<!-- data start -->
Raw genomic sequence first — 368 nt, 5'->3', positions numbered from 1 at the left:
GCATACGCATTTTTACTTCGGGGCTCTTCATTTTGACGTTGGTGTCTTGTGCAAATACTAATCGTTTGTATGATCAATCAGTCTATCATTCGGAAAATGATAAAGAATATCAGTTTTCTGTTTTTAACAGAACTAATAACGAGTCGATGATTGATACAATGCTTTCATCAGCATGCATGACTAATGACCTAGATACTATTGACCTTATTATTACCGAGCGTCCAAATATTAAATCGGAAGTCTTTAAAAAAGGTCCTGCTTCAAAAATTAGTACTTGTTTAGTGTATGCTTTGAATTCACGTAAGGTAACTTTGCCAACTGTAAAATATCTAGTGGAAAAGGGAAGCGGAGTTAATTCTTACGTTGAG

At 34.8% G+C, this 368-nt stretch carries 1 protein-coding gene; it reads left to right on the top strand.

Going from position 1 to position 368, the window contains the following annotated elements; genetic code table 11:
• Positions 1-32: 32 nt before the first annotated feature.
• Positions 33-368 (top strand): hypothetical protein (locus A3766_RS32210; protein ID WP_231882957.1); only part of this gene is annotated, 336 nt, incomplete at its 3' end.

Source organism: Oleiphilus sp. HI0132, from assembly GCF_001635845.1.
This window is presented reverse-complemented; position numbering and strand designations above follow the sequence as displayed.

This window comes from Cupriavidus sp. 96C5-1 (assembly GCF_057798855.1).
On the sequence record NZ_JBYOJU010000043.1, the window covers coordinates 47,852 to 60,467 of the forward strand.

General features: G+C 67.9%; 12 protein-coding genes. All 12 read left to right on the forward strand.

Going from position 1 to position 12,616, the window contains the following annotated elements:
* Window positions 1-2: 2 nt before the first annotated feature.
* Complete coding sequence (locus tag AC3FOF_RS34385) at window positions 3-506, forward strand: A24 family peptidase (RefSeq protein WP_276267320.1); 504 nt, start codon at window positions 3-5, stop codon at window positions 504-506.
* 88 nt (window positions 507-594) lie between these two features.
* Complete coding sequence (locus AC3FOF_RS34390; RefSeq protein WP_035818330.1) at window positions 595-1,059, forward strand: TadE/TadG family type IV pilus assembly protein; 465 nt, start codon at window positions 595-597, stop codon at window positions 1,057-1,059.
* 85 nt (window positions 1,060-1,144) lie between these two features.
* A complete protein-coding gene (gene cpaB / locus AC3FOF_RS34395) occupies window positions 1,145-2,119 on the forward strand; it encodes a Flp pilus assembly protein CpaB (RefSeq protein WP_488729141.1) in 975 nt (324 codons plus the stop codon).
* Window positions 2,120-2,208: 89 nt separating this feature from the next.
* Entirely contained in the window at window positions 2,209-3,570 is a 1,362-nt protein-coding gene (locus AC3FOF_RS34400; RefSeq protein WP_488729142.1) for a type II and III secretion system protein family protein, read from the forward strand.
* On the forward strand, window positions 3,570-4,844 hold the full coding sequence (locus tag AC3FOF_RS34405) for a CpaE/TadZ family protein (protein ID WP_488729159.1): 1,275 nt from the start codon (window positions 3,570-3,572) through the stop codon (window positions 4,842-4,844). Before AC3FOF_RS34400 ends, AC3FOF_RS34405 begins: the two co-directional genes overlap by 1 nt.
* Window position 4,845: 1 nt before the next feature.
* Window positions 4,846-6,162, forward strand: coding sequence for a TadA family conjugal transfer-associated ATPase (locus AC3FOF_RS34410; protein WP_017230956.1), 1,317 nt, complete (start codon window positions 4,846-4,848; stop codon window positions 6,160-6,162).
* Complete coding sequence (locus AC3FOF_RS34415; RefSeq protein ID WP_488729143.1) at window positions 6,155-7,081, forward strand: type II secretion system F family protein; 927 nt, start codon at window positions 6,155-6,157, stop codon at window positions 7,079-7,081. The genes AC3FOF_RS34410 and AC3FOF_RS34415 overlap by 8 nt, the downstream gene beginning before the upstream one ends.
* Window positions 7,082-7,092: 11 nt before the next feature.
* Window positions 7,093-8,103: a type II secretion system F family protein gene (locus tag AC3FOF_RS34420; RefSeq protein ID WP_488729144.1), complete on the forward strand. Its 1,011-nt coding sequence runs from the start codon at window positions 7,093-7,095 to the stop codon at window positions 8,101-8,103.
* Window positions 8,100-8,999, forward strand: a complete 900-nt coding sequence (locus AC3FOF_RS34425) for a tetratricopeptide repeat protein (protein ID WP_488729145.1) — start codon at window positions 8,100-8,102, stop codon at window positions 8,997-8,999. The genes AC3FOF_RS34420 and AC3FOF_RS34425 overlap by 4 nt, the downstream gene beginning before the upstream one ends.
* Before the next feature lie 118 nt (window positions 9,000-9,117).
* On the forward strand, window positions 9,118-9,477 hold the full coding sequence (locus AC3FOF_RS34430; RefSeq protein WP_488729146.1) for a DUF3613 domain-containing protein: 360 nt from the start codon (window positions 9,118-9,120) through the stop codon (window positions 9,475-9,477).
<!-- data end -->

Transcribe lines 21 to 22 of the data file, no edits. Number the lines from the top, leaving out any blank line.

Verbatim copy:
* On the forward strand, window positions 3,570-4,844 hold the full coding sequence (locus tag AC3FOF_RS34405) for a CpaE/TadZ family protein (protein ID WP_488729159.1): 1,275 nt from the start codon (window positions 3,570-3,572) through the stop codon (window positions 4,842-4,844). Before AC3FOF_RS34400 ends, AC3FOF_RS34405 begins: the two co-directional genes overlap by 1 nt.
* Window position 4,845: 1 nt before the next feature.